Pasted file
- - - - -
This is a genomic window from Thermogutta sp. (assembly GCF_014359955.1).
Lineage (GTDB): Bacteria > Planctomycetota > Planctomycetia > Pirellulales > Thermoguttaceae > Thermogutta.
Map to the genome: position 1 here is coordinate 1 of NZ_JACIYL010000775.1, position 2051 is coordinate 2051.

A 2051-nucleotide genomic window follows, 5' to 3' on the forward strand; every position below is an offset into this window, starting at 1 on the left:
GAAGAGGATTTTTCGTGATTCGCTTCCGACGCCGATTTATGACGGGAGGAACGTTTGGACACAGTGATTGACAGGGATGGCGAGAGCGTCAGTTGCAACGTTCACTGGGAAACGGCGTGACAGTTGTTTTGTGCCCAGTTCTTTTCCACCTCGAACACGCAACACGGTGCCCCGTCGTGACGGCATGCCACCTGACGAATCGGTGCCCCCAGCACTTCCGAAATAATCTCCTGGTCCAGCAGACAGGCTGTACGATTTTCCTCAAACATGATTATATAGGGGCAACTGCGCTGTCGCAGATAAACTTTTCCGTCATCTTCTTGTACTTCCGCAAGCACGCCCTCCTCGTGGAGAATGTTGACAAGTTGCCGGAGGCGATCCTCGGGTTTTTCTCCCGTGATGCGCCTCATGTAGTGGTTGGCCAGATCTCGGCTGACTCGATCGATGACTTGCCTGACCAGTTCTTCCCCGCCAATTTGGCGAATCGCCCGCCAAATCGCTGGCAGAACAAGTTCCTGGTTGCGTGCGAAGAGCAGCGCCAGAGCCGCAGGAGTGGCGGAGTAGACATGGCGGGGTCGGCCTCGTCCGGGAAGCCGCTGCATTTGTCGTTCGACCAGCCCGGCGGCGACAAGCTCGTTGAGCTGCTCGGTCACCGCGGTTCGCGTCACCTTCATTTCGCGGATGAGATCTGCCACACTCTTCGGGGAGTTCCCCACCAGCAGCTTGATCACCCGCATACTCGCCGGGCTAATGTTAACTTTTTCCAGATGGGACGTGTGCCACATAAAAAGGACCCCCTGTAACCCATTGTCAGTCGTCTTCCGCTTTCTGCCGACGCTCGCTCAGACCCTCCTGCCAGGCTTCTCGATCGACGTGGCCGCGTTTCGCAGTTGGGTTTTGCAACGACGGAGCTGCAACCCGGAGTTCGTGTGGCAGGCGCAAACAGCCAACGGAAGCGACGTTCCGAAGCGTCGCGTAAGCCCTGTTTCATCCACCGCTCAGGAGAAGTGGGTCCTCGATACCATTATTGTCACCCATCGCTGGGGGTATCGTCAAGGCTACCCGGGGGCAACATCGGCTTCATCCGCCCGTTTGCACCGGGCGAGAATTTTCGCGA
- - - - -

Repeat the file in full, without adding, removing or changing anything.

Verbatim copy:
This is a genomic window from Thermogutta sp. (assembly GCF_014359955.1).
Lineage (GTDB): Bacteria > Planctomycetota > Planctomycetia > Pirellulales > Thermoguttaceae > Thermogutta.
Map to the genome: position 1 here is coordinate 1 of NZ_JACIYL010000775.1, position 2051 is coordinate 2051.

A 2051-nucleotide genomic window follows, 5' to 3' on the forward strand; every position below is an offset into this window, starting at 1 on the left:
GAAGAGGATTTTTCGTGATTCGCTTCCGACGCCGATTTATGACGGGAGGAACGTTTGGACACAGTGATTGACAGGGATGGCGAGAGCGTCAGTTGCAACGTTCACTGGGAAACGGCGTGACAGTTGTTTTGTGCCCAGTTCTTTTCCACCTCGAACACGCAACACGGTGCCCCGTCGTGACGGCATGCCACCTGACGAATCGGTGCCCCCAGCACTTCCGAAATAATCTCCTGGTCCAGCAGACAGGCTGTACGATTTTCCTCAAACATGATTATATAGGGGCAACTGCGCTGTCGCAGATAAACTTTTCCGTCATCTTCTTGTACTTCCGCAAGCACGCCCTCCTCGTGGAGAATGTTGACAAGTTGCCGGAGGCGATCCTCGGGTTTTTCTCCCGTGATGCGCCTCATGTAGTGGTTGGCCAGATCTCGGCTGACTCGATCGATGACTTGCCTGACCAGTTCTTCCCCGCCAATTTGGCGAATCGCCCGCCAAATCGCTGGCAGAACAAGTTCCTGGTTGCGTGCGAAGAGCAGCGCCAGAGCCGCAGGAGTGGCGGAGTAGACATGGCGGGGTCGGCCTCGTCCGGGAAGCCGCTGCATTTGTCGTTCGACCAGCCCGGCGGCGACAAGCTCGTTGAGCTGCTCGGTCACCGCGGTTCGCGTCACCTTCATTTCGCGGATGAGATCTGCCACACTCTTCGGGGAGTTCCCCACCAGCAGCTTGATCACCCGCATACTCGCCGGGCTAATGTTAACTTTTTCCAGATGGGACGTGTGCCACATAAAAAGGACCCCCTGTAACCCATTGTCAGTCGTCTTCCGCTTTCTGCCGACGCTCGCTCAGACCCTCCTGCCAGGCTTCTCGATCGACGTGGCCGCGTTTCGCAGTTGGGTTTTGCAACGACGGAGCTGCAACCCGGAGTTCGTGTGGCAGGCGCAAACAGCCAACGGAAGCGACGTTCCGAAGCGTCGCGTAAGCCCTGTTTCATCCACCGCTCAGGAGAAGTGGGTCCTCGATACCATTATTGTCACCCATCGCTGGGGGTATCGTCAAGGCTACCCGGGGGCAACATCGGCTTCATCCGCCCGTTTGCACCGGGCGAGAATTTTCGCGA